Unicorn wants to grow at a gallop

Thanks to a change of direction in its distribution strategy, classic boutique Unicorn is seeing traction in its flagship Income fund and it is driving inflows into the group’s fund range


Investors could be accused of a lack of imagination when it comes to the UK Equity Income sector. While the largest funds in the sector continue to see considerable inflows, the top performing fund over three and five years – the Unicorn UK Income fund – until September of last year remained at under £50m in size. But that is changing with Unicorn’s new distribution strategy, which is driving asset flows into the group’s fund range.

As with a number of the boutique groups, generating strong performance has not historically been a problem for Unicorn. Four out of the group’s five funds are top quartile over three years. The UK Smaller Companies fund is currently the only exception and following the recent appointment of Simon Moon as co-manager last year, performance has started to improve there too and it is now top quartile over one year.

But gathering assets has proved tougher, as investors have been increasingly reluctant to invest outside the bigger brand names. Until relatively recently, the group’s flagship UK Income fund was still small, with three of the group’s funds sub-£10m. The Mastertrust, for example, is just £6.4m despite strong and consistent performance.

The group determined on a change of strategy in October of last year, appointing independent distributor LGBR Capital to replace their in-house distribution function. LGBR has experience in distributing products for specialist groups – including ‘alpha’ exchange traded fund provider First Trust and alternatives boutique Isis Asset Management. It also has an established sales team, each with different areas of expertise – private client wealth managers, IFAs and so on – that Unicorn’s management felt they could not replicate.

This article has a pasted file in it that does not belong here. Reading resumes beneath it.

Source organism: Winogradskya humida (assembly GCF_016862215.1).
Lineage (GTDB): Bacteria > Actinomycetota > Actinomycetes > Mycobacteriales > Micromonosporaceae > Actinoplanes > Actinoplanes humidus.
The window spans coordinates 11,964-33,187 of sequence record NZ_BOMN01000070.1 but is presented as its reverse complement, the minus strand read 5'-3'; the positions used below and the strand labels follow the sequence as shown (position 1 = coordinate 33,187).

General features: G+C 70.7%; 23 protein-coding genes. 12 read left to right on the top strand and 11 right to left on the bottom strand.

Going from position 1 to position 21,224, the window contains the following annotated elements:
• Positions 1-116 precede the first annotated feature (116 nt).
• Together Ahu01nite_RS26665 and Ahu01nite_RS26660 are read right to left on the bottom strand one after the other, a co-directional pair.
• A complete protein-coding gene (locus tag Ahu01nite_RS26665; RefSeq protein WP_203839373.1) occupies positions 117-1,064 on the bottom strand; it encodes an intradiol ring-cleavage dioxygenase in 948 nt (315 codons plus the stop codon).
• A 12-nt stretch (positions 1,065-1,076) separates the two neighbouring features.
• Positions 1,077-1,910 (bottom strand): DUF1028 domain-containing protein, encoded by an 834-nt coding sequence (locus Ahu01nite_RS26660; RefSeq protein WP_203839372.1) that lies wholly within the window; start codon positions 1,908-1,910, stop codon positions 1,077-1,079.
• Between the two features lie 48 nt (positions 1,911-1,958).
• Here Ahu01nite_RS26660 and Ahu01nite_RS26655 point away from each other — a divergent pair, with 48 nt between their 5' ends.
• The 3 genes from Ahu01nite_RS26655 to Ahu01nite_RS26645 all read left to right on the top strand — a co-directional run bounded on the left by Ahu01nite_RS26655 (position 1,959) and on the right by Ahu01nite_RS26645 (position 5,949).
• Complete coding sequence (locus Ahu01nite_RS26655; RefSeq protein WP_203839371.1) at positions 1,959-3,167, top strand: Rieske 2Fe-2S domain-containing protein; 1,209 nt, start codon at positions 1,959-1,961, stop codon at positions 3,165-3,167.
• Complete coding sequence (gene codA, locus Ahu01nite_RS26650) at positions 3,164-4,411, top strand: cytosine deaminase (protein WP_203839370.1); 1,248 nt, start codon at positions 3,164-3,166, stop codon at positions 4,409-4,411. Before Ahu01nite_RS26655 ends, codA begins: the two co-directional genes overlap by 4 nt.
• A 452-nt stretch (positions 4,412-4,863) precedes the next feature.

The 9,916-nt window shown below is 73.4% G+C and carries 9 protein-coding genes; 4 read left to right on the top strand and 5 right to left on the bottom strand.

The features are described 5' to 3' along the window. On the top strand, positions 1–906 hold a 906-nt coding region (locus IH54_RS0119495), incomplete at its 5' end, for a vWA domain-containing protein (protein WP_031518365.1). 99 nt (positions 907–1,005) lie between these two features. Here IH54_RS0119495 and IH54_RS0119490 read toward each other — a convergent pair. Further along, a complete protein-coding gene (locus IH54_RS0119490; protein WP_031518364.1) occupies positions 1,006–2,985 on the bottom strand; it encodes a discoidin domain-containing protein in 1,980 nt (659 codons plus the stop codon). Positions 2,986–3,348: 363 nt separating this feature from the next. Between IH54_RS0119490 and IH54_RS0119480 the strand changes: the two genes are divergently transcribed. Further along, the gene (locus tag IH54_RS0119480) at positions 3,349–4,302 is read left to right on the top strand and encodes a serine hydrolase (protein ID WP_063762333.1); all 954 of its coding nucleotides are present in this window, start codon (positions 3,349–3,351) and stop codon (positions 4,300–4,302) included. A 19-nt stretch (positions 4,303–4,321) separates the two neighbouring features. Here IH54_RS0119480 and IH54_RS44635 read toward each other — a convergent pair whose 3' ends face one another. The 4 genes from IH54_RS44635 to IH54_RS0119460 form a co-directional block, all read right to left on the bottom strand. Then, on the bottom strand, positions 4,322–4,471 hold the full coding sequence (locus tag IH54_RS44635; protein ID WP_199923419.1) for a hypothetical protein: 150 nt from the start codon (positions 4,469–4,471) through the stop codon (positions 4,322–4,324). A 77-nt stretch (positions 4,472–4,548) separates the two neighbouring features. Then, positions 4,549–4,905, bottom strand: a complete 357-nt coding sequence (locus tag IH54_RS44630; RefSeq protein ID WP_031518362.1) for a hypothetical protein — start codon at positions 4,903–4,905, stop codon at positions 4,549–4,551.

Fund manager John McClure says that the early signs from the partnership have been promising: “Previously we did all the sales and distribution in-house, but LGBR has 15 salespeople and we cannot afford that. We have worked with them for a long time and they have taken us to distribution opportunities that we would never have been able to consider before. It has been a big change, but they have made a real difference for us.”

This has been seen in fund flows. The UK Income fund is now about £180m in size and was listed among the top 20 best selling funds on the Barclays Stockbrokers platform for May. The group also now has all its funds on the Cofunds platform in a bid to increase their accessibility – Cofunds said that it had had requests from its advisory and execution-only clients. The fund was also recently put on the Sanlam Private Investments’ White List, at the same time as the group axed Neil Woodford’s £11.9bn Invesco Perpetual High Income fund. This has helped build momentum.

To date, the majority of the flows have been into the Income fund, but McClure says the group is seeing increasing interest in the Mastertrust, run by Peter Walls as a fund of investment trusts.

The new distribution partnership has also given the group some scope to consider launching new products. Although McClure cannot give details yet, he says the group has ambitions to extend its current fund range and has definite plans in place.

Any new initiatives will be powered from the group’s existing investment ‘engine’. The fund management team is seven-strong and operates across the five retail funds and one venture capital trust. The process is classic stockpicking in style – using company specific, proprietary research, with no recourse to brokers. The group believes in getting to know management teams and understanding companies intimately. The research focuses on finding those companies that may have been mispriced by the market, either owing to their size, or to a misreading of their growth prospects.

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The group is predominantly focused on small and mid cap stocks, but with a quality bias. McClure sees himself as conservative, preferring companies that are prudently managed, with strong balance sheets. The group believe in concentrated portfolios – a stock must be sold to make room for new ideas, but all the funds have relatively low turnover.